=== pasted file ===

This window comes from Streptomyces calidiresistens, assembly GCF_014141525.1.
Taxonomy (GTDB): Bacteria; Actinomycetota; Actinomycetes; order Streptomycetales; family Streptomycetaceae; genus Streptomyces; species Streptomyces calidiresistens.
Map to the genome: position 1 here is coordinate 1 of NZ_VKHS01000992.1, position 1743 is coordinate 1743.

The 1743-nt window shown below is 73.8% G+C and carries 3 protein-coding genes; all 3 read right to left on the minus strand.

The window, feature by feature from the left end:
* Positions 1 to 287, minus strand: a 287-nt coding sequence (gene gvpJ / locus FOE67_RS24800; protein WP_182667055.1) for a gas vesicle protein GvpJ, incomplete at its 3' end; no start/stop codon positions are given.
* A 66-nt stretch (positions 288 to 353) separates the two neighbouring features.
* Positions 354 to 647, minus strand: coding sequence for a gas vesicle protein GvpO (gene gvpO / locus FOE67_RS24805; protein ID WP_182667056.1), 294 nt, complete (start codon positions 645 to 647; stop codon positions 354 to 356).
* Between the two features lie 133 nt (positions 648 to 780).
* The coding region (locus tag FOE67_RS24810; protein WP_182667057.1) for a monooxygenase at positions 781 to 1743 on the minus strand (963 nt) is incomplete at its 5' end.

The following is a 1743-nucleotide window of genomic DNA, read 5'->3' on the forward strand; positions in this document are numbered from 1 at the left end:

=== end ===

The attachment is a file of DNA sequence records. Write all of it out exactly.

This window comes from Streptomyces calidiresistens, assembly GCF_014141525.1.
Taxonomy (GTDB): Bacteria; Actinomycetota; Actinomycetes; order Streptomycetales; family Streptomycetaceae; genus Streptomyces; species Streptomyces calidiresistens.
Map to the genome: position 1 here is coordinate 1 of NZ_VKHS01000992.1, position 1743 is coordinate 1743.

The 1743-nt window shown below is 73.8% G+C and carries 3 protein-coding genes; all 3 read right to left on the minus strand.

The window, feature by feature from the left end:
* Positions 1 to 287, minus strand: a 287-nt coding sequence (gene gvpJ / locus FOE67_RS24800; protein WP_182667055.1) for a gas vesicle protein GvpJ, incomplete at its 3' end; no start/stop codon positions are given.
* A 66-nt stretch (positions 288 to 353) separates the two neighbouring features.
* Positions 354 to 647, minus strand: coding sequence for a gas vesicle protein GvpO (gene gvpO / locus FOE67_RS24805; protein ID WP_182667056.1), 294 nt, complete (start codon positions 645 to 647; stop codon positions 354 to 356).
* Between the two features lie 133 nt (positions 648 to 780).
* The coding region (locus tag FOE67_RS24810; protein WP_182667057.1) for a monooxygenase at positions 781 to 1743 on the minus strand (963 nt) is incomplete at its 5' end.

The following is a 1743-nucleotide window of genomic DNA, read 5'->3' on the forward strand; positions in this document are numbered from 1 at the left end: